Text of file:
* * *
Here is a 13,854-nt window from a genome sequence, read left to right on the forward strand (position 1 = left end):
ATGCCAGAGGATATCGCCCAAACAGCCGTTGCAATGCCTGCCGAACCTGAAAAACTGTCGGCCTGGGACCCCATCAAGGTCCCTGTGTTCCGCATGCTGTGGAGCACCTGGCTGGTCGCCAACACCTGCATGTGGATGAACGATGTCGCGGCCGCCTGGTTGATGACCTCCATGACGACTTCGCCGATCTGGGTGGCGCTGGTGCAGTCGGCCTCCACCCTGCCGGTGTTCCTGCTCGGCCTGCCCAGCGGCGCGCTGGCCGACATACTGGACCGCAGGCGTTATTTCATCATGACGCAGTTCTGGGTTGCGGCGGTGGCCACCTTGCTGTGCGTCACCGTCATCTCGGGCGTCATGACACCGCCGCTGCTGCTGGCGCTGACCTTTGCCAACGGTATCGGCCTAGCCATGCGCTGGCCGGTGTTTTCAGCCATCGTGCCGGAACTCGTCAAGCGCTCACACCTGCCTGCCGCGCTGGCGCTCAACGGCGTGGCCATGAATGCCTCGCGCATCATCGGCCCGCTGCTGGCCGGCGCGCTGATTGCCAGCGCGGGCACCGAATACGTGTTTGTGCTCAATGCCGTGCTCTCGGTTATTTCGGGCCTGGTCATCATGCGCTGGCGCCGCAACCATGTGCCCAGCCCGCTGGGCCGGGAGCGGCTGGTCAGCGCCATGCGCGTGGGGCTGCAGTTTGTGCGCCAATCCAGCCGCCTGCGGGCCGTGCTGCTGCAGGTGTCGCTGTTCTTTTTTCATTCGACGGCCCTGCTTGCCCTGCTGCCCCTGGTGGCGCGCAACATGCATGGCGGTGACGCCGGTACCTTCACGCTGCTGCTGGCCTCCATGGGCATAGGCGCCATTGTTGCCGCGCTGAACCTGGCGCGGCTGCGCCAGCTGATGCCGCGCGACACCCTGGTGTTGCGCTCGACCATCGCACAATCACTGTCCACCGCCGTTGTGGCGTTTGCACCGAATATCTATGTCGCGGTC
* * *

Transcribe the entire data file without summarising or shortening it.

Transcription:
Here is a 13,854-nt window from a genome sequence, read left to right on the forward strand (position 1 = left end):
ATGCCAGAGGATATCGCCCAAACAGCCGTTGCAATGCCTGCCGAACCTGAAAAACTGTCGGCCTGGGACCCCATCAAGGTCCCTGTGTTCCGCATGCTGTGGAGCACCTGGCTGGTCGCCAACACCTGCATGTGGATGAACGATGTCGCGGCCGCCTGGTTGATGACCTCCATGACGACTTCGCCGATCTGGGTGGCGCTGGTGCAGTCGGCCTCCACCCTGCCGGTGTTCCTGCTCGGCCTGCCCAGCGGCGCGCTGGCCGACATACTGGACCGCAGGCGTTATTTCATCATGACGCAGTTCTGGGTTGCGGCGGTGGCCACCTTGCTGTGCGTCACCGTCATCTCGGGCGTCATGACACCGCCGCTGCTGCTGGCGCTGACCTTTGCCAACGGTATCGGCCTAGCCATGCGCTGGCCGGTGTTTTCAGCCATCGTGCCGGAACTCGTCAAGCGCTCACACCTGCCTGCCGCGCTGGCGCTCAACGGCGTGGCCATGAATGCCTCGCGCATCATCGGCCCGCTGCTGGCCGGCGCGCTGATTGCCAGCGCGGGCACCGAATACGTGTTTGTGCTCAATGCCGTGCTCTCGGTTATTTCGGGCCTGGTCATCATGCGCTGGCGCCGCAACCATGTGCCCAGCCCGCTGGGCCGGGAGCGGCTGGTCAGCGCCATGCGCGTGGGGCTGCAGTTTGTGCGCCAATCCAGCCGCCTGCGGGCCGTGCTGCTGCAGGTGTCGCTGTTCTTTTTTCATTCGACGGCCCTGCTTGCCCTGCTGCCCCTGGTGGCGCGCAACATGCATGGCGGTGACGCCGGTACCTTCACGCTGCTGCTGGCCTCCATGGGCATAGGCGCCATTGTTGCCGCGCTGAACCTGGCGCGGCTGCGCCAGCTGATGCCGCGCGACACCCTGGTGTTGCGCTCGACCATCGCACAATCACTGTCCACCGCCGTTGTGGCGTTTGCACCGAATATCTATGTCGCGGTC